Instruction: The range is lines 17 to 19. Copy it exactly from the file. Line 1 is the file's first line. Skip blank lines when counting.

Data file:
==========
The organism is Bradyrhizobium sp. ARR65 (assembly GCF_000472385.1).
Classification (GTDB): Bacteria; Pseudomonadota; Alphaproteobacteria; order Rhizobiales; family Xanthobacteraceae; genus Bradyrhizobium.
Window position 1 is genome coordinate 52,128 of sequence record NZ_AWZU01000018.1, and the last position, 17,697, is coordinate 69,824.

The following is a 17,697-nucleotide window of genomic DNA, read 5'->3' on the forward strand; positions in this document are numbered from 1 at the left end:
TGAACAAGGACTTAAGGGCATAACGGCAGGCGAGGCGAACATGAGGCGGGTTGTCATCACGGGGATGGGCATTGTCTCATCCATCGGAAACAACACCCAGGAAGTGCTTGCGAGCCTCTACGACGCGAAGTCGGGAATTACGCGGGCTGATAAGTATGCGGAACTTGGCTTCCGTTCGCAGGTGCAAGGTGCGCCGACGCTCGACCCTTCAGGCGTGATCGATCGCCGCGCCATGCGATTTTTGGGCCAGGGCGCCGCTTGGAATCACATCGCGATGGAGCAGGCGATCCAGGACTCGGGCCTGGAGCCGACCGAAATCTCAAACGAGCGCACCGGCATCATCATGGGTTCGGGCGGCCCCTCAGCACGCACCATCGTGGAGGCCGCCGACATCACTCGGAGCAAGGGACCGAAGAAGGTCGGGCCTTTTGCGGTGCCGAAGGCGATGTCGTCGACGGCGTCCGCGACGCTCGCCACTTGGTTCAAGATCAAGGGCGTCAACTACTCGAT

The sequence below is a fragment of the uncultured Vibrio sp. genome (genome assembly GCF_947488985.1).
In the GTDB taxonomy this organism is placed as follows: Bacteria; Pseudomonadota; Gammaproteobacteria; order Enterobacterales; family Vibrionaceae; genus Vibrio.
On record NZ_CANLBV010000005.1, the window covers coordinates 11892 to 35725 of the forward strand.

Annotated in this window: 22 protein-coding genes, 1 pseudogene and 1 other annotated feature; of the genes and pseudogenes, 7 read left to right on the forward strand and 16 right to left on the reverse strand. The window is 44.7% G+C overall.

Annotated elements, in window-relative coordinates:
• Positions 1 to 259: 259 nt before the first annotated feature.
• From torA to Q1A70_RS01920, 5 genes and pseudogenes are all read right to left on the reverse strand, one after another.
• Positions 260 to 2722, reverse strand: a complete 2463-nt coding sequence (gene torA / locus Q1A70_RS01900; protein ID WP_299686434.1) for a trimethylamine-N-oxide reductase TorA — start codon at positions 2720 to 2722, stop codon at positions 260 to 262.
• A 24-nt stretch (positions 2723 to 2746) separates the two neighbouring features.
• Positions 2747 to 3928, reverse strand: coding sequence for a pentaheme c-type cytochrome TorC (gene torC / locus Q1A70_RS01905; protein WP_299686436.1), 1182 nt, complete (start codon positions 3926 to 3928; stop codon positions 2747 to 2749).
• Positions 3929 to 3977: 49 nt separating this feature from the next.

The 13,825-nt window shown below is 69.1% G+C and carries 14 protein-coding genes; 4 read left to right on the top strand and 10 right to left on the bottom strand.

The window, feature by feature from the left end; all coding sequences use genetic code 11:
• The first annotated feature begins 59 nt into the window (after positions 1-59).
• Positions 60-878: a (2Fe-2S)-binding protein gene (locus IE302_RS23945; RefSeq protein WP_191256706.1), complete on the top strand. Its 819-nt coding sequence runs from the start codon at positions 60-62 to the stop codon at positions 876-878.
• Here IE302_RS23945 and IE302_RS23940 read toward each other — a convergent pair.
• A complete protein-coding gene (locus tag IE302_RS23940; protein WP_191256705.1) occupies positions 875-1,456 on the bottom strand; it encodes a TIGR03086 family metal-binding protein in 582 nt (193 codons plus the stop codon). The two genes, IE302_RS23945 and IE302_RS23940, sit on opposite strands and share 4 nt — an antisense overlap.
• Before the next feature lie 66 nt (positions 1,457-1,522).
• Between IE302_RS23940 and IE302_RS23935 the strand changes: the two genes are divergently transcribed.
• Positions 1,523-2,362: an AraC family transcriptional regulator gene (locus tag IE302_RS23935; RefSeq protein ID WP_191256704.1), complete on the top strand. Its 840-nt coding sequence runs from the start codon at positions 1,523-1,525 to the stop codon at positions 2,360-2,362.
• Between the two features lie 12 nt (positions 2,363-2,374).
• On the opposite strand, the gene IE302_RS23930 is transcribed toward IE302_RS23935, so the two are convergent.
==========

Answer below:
The 13,825-nt window shown below is 69.1% G+C and carries 14 protein-coding genes; 4 read left to right on the top strand and 10 right to left on the bottom strand.

The window, feature by feature from the left end; all coding sequences use genetic code 11:
• The first annotated feature begins 59 nt into the window (after positions 1-59).